Fossil fuel companies have a long history of adopting public relations strategies straight from the tobacco industry’s playbook. But a new analysis shows the two industries’ relationship goes much deeper — right down to funding the same organisations to do their dirty work.
MIT Associate Professor David Hsu analyzed organisations in DeSmog’s disinformation database and the Guardian’s tobacco database and found 35 thinktanks based in the US, UK, Australia, and New Zealand that promote both the tobacco and fossil fuel industries’ interests.
Of these organisations, DeSmog can reveal that 32 have taken direct donations from the tobacco industry, 29 have taken donations from the fossil fuel industry, and 28 have received money from both. Two key networks, based around the Koch brothers and Atlas Network, are involved in coordinating or funding many of the thinktanks.
While reviewing the Guardian’s database, Hsu recognized many of the names among those fighting tobacco regulations were the same as “those working to foment climate science denial”.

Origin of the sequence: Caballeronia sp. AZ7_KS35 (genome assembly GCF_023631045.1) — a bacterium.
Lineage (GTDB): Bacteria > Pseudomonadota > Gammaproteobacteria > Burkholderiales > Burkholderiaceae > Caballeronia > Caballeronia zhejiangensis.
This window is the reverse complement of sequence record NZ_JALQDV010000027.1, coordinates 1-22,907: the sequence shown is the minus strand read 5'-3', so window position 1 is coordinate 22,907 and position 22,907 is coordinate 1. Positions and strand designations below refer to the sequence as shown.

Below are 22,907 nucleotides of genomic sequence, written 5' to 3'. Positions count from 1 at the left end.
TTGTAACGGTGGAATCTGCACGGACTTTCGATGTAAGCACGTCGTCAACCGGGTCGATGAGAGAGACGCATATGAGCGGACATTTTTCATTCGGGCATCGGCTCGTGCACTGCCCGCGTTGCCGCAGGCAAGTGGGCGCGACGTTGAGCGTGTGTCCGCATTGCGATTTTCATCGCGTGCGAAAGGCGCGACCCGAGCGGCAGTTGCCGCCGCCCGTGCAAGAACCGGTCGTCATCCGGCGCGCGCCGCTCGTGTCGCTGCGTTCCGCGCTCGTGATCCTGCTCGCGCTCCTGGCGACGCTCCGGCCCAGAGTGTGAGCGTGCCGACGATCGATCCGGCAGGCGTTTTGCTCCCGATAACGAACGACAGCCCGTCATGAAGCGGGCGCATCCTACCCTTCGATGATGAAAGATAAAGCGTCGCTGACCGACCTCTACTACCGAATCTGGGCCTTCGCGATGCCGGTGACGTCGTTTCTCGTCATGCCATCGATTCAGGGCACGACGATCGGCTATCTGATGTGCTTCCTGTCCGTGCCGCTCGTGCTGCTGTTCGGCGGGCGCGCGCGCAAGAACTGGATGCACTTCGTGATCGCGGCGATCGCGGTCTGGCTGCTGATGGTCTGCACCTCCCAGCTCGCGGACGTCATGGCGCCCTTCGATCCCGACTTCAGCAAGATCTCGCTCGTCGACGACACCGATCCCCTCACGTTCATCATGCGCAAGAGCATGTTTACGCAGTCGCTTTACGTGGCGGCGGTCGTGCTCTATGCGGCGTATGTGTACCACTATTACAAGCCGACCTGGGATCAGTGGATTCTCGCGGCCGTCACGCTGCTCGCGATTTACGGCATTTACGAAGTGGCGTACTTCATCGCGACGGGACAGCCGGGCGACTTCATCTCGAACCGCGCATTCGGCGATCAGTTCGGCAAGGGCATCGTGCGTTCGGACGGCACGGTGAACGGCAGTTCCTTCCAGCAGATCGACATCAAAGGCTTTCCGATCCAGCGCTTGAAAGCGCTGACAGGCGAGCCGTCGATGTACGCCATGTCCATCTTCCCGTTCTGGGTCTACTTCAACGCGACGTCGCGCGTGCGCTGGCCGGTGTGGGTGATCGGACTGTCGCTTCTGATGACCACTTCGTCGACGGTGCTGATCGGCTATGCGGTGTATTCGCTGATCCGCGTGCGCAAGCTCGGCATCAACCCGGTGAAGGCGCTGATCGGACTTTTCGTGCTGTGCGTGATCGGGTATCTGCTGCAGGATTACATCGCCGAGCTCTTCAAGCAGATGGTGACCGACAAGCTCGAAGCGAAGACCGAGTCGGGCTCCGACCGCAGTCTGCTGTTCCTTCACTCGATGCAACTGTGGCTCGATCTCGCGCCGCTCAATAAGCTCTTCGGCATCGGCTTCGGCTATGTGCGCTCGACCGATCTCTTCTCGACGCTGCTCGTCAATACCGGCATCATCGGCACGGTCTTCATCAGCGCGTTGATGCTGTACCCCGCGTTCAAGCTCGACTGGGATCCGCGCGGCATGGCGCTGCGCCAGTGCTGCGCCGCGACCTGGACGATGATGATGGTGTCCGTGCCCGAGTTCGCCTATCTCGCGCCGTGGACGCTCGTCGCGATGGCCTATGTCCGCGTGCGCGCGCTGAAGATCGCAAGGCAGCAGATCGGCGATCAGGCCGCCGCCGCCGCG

“This is a well-funded movement,” he says. “The strategies used in the tobacco debate are definitely strategies being used in the climate debate.”
Anti-Science Industrial Complex
There exists an ever-growing network of self-described ‘free market’ organisations that create reports, make media appearances, and disseminate information that the industry then uses to lobby policymakers. This analysis shows that many of these organisations also take donations from the industries they research and report on.
As a Guardian investigation by Jessica Glenza, with additional reporting by Sharon Kelly, recently revealed, these organisations provided “a powerful voice of support to cigarette manufacturers in battles against tougher regulations”. And as DeSmog has previously shown, the same organisations have a long history of promoting climate science denial to discourage policymakers from implementing carbon pollution regulations.
It matters where the money for the thinktanks’ activities comes from, Hsu says:
“There’s a lot of good research that shows that regardless of what people think of how money affects what they do, people that receive large donations are responsive to those donor interests.”
“The fossil fuel industry and the tobacco industry are funding disinformation campaigns so societies and countries can’t take action in ways that would generally benefit everyone except the fossil fuel and tobacco industries.”
“This is an interesting but not unexpected finding,” Robert Brulle,